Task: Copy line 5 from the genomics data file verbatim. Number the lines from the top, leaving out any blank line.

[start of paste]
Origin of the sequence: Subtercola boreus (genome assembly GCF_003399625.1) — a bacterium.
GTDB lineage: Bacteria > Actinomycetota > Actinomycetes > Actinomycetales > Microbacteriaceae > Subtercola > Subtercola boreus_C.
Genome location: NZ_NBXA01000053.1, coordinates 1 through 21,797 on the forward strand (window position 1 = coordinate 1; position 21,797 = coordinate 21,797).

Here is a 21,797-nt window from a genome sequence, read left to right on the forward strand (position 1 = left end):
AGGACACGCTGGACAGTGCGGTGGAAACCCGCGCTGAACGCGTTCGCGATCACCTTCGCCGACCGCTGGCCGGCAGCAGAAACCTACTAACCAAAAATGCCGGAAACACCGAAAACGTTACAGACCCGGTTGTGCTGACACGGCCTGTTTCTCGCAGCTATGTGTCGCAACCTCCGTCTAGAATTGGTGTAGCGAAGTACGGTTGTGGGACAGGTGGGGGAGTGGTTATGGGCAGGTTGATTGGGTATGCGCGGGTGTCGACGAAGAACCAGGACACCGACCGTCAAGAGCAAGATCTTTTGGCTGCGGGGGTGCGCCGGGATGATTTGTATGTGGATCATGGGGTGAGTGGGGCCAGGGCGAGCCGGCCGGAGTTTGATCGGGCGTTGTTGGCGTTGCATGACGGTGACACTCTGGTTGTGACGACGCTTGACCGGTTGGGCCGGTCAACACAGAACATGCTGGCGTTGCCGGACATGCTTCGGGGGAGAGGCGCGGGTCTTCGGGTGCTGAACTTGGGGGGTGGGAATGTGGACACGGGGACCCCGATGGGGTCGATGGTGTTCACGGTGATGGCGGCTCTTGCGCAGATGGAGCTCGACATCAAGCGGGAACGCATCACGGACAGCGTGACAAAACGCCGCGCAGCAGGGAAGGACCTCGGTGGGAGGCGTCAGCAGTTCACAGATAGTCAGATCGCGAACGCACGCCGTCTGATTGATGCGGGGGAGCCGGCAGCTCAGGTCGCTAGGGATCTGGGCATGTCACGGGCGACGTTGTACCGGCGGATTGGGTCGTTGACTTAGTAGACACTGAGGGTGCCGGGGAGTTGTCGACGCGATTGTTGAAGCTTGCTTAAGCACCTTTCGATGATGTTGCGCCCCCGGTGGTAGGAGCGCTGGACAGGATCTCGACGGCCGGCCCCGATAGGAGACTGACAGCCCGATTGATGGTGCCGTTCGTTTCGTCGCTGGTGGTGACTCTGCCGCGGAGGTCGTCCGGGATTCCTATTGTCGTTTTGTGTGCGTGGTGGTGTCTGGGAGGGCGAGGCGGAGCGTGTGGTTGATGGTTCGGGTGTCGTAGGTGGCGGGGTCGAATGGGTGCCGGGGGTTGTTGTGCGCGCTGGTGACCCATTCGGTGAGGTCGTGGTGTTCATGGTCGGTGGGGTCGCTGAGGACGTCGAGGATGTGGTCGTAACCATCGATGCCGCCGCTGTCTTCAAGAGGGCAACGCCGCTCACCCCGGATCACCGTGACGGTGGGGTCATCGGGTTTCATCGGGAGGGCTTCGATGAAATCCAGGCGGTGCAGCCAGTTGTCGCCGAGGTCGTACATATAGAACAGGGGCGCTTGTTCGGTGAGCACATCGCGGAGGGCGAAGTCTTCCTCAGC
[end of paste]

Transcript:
AGGACACGCTGGACAGTGCGGTGGAAACCCGCGCTGAACGCGTTCGCGATCACCTTCGCCGACCGCTGGCCGGCAGCAGAAACCTACTAACCAAAAATGCCGGAAACACCGAAAACGTTACAGACCCGGTTGTGCTGACACGGCCTGTTTCTCGCAGCTATGTGTCGCAACCTCCGTCTAGAATTGGTGTAGCGAAGTACGGTTGTGGGACAGGTGGGGGAGTGGTTATGGGCAGGTTGATTGGGTATGCGCGGGTGTCGACGAAGAACCAGGACACCGACCGTCAAGAGCAAGATCTTTTGGCTGCGGGGGTGCGCCGGGATGATTTGTATGTGGATCATGGGGTGAGTGGGGCCAGGGCGAGCCGGCCGGAGTTTGATCGGGCGTTGTTGGCGTTGCATGACGGTGACACTCTGGTTGTGACGACGCTTGACCGGTTGGGCCGGTCAACACAGAACATGCTGGCGTTGCCGGACATGCTTCGGGGGAGAGGCGCGGGTCTTCGGGTGCTGAACTTGGGGGGTGGGAATGTGGACACGGGGACCCCGATGGGGTCGATGGTGTTCACGGTGATGGCGGCTCTTGCGCAGATGGAGCTCGACATCAAGCGGGAACGCATCACGGACAGCGTGACAAAACGCCGCGCAGCAGGGAAGGACCTCGGTGGGAGGCGTCAGCAGTTCACAGATAGTCAGATCGCGAACGCACGCCGTCTGATTGATGCGGGGGAGCCGGCAGCTCAGGTCGCTAGGGATCTGGGCATGTCACGGGCGACGTTGTACCGGCGGATTGGGTCGTTGACTTAGTAGACACTGAGGGTGCCGGGGAGTTGTCGACGCGATTGTTGAAGCTTGCTTAAGCACCTTTCGATGATGTTGCGCCCCCGGTGGTAGGAGCGCTGGACAGGATCTCGACGGCCGGCCCCGATAGGAGACTGACAGCCCGATTGATGGTGCCGTTCGTTTCGTCGCTGGTGGTGACTCTGCCGCGGAGGTCGTCCGGGATTCCTATTGTCGTTTTGTGTGCGTGGTGGTGTCTGGGAGGGCGAGGCGGAGCGTGTGGTTGATGGTTCGGGTGTCGTAGGTGGCGGGGTCGAATGGGTGCCGGGGGTTGTTGTGCGCGCTGGTGACCCATTCGGTGAGGTCGTGGTGTTCATGGTCGGTGGGGTCGCTGAGGACGTCGAGGATGTGGTCGTAACCATCGATGCCGCCGCTGTCTTCAAGAGGGCAACGCCGCTCACCCCGGATCACCGTGACGGTGGGGTCATCGGGTTTCATCGGGAGGGCTTCGATGAAATCCAGGCGGTGCAGCCAGTTGTCGCCGAGGTCGTACATATAGAACAGGGGCGCTTGTTCGGTGAGCACATCGCGGAGGGCGAAGTCTTCCTCAGC